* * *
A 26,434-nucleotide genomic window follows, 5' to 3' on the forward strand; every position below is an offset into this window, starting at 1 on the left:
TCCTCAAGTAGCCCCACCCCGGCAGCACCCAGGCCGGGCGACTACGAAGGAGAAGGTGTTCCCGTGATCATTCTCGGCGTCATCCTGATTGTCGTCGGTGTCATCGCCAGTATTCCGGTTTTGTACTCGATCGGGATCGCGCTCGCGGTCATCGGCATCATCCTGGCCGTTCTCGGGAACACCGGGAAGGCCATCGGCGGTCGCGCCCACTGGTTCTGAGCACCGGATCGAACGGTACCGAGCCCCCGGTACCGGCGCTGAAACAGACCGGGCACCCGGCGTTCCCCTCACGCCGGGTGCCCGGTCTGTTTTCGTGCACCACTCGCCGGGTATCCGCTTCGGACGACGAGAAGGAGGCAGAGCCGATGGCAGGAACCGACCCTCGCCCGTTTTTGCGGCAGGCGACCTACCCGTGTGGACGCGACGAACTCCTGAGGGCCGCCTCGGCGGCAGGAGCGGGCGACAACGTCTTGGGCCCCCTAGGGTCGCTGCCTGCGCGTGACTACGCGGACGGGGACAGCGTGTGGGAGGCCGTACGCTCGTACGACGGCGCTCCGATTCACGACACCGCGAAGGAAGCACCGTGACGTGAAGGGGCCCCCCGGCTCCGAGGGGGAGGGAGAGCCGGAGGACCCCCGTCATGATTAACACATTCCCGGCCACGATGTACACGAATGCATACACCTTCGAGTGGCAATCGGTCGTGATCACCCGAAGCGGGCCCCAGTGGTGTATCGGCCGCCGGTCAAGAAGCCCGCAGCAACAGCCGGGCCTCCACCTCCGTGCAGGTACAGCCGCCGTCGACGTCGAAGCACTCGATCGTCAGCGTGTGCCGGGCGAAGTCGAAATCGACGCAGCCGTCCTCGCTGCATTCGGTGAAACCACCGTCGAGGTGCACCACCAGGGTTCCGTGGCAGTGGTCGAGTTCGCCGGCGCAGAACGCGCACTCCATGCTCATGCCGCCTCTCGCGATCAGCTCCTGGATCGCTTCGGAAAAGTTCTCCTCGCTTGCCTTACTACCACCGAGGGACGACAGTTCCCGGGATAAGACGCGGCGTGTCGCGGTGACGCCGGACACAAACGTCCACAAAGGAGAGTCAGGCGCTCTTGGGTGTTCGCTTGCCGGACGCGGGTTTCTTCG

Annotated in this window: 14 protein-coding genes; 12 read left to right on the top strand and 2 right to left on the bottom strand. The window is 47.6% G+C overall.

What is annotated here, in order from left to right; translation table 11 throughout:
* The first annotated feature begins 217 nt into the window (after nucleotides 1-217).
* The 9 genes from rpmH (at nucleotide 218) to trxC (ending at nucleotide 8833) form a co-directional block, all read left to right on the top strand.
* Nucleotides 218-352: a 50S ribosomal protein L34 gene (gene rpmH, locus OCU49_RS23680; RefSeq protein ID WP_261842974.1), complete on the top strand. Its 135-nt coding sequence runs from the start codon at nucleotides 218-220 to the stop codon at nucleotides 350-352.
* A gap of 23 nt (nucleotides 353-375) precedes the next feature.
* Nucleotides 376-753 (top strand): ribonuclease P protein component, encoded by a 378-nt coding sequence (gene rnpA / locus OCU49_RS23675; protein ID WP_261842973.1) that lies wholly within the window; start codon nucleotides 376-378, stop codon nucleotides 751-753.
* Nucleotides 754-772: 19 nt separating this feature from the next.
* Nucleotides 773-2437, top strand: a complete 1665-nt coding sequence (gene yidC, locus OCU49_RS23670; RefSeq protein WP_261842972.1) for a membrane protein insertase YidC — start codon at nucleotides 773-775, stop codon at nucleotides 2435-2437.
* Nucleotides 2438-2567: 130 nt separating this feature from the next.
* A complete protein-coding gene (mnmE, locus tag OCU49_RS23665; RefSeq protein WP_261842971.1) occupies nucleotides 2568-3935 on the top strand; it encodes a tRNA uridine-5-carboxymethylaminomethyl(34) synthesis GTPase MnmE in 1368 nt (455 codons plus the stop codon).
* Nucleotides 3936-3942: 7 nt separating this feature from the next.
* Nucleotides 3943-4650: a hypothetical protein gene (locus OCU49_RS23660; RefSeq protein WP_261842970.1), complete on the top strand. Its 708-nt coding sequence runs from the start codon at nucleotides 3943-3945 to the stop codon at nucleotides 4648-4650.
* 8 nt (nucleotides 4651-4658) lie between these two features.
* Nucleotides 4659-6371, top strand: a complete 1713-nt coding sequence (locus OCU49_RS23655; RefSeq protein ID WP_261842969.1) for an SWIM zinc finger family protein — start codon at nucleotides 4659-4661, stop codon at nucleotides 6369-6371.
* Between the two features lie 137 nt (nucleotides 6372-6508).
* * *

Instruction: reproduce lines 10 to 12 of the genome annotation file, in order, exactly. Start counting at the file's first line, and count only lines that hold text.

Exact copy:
* Nucleotides 754-772: 19 nt separating this feature from the next.
* Nucleotides 773-2437, top strand: a complete 1665-nt coding sequence (gene yidC, locus OCU49_RS23670; RefSeq protein WP_261842972.1) for a membrane protein insertase YidC — start codon at nucleotides 773-775, stop codon at nucleotides 2435-2437.
* Nucleotides 2438-2567: 130 nt separating this feature from the next.